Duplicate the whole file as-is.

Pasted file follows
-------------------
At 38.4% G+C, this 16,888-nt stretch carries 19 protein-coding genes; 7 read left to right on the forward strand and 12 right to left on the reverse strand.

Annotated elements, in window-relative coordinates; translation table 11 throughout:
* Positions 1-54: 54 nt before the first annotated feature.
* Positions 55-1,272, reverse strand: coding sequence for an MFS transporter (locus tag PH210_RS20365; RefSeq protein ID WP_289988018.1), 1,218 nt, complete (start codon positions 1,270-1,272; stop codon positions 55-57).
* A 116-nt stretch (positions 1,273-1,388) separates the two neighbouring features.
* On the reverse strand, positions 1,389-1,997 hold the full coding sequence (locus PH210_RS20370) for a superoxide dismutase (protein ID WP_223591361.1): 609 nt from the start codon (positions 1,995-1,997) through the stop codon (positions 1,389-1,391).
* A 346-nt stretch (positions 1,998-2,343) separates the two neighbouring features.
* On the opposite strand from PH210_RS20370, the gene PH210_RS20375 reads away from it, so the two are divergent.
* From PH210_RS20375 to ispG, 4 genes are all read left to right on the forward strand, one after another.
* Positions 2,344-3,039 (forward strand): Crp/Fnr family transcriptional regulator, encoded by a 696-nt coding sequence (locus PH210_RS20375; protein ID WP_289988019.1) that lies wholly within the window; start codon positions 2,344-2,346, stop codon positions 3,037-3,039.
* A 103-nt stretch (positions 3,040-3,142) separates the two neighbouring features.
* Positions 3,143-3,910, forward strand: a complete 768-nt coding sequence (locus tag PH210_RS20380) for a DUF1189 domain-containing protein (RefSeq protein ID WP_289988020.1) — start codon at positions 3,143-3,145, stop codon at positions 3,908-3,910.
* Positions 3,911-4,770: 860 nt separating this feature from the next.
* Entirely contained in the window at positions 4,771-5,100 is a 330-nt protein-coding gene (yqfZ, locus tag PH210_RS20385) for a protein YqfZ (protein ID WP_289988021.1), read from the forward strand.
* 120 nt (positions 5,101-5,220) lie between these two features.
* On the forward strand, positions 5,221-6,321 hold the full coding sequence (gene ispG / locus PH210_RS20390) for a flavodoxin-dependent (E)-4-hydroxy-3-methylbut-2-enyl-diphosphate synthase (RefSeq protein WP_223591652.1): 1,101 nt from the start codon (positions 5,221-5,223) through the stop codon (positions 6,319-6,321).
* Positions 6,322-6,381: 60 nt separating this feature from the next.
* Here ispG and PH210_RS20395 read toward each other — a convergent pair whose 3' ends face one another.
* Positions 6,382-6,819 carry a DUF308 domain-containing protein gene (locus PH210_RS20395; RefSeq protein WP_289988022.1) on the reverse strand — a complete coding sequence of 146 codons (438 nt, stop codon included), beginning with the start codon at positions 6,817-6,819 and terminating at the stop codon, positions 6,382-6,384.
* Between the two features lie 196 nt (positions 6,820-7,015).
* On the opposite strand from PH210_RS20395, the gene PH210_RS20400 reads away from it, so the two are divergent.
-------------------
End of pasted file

At 38.4% G+C, this 16,888-nt stretch carries 19 protein-coding genes; 7 read left to right on the forward strand and 12 right to left on the reverse strand.

Annotated elements, in window-relative coordinates; translation table 11 throughout:
* Positions 1-54: 54 nt before the first annotated feature.
* Positions 55-1,272, reverse strand: coding sequence for an MFS transporter (locus tag PH210_RS20365; RefSeq protein ID WP_289988018.1), 1,218 nt, complete (start codon positions 1,270-1,272; stop codon positions 55-57).
* A 116-nt stretch (positions 1,273-1,388) separates the two neighbouring features.
* On the reverse strand, positions 1,389-1,997 hold the full coding sequence (locus PH210_RS20370) for a superoxide dismutase (protein ID WP_223591361.1): 609 nt from the start codon (positions 1,995-1,997) through the stop codon (positions 1,389-1,391).
* A 346-nt stretch (positions 1,998-2,343) separates the two neighbouring features.
* On the opposite strand from PH210_RS20370, the gene PH210_RS20375 reads away from it, so the two are divergent.
* From PH210_RS20375 to ispG, 4 genes are all read left to right on the forward strand, one after another.
* Positions 2,344-3,039 (forward strand): Crp/Fnr family transcriptional regulator, encoded by a 696-nt coding sequence (locus PH210_RS20375; protein ID WP_289988019.1) that lies wholly within the window; start codon positions 2,344-2,346, stop codon positions 3,037-3,039.
* A 103-nt stretch (positions 3,040-3,142) separates the two neighbouring features.
* Positions 3,143-3,910, forward strand: a complete 768-nt coding sequence (locus tag PH210_RS20380) for a DUF1189 domain-containing protein (RefSeq protein ID WP_289988020.1) — start codon at positions 3,143-3,145, stop codon at positions 3,908-3,910.
* Positions 3,911-4,770: 860 nt separating this feature from the next.
* Entirely contained in the window at positions 4,771-5,100 is a 330-nt protein-coding gene (yqfZ, locus tag PH210_RS20385) for a protein YqfZ (protein ID WP_289988021.1), read from the forward strand.
* 120 nt (positions 5,101-5,220) lie between these two features.
* On the forward strand, positions 5,221-6,321 hold the full coding sequence (gene ispG / locus PH210_RS20390) for a flavodoxin-dependent (E)-4-hydroxy-3-methylbut-2-enyl-diphosphate synthase (RefSeq protein WP_223591652.1): 1,101 nt from the start codon (positions 5,221-5,223) through the stop codon (positions 6,319-6,321).
* Positions 6,322-6,381: 60 nt separating this feature from the next.
* Here ispG and PH210_RS20395 read toward each other — a convergent pair whose 3' ends face one another.
* Positions 6,382-6,819 carry a DUF308 domain-containing protein gene (locus PH210_RS20395; RefSeq protein WP_289988022.1) on the reverse strand — a complete coding sequence of 146 codons (438 nt, stop codon included), beginning with the start codon at positions 6,817-6,819 and terminating at the stop codon, positions 6,382-6,384.
* Between the two features lie 196 nt (positions 6,820-7,015).
* On the opposite strand from PH210_RS20395, the gene PH210_RS20400 reads away from it, so the two are divergent.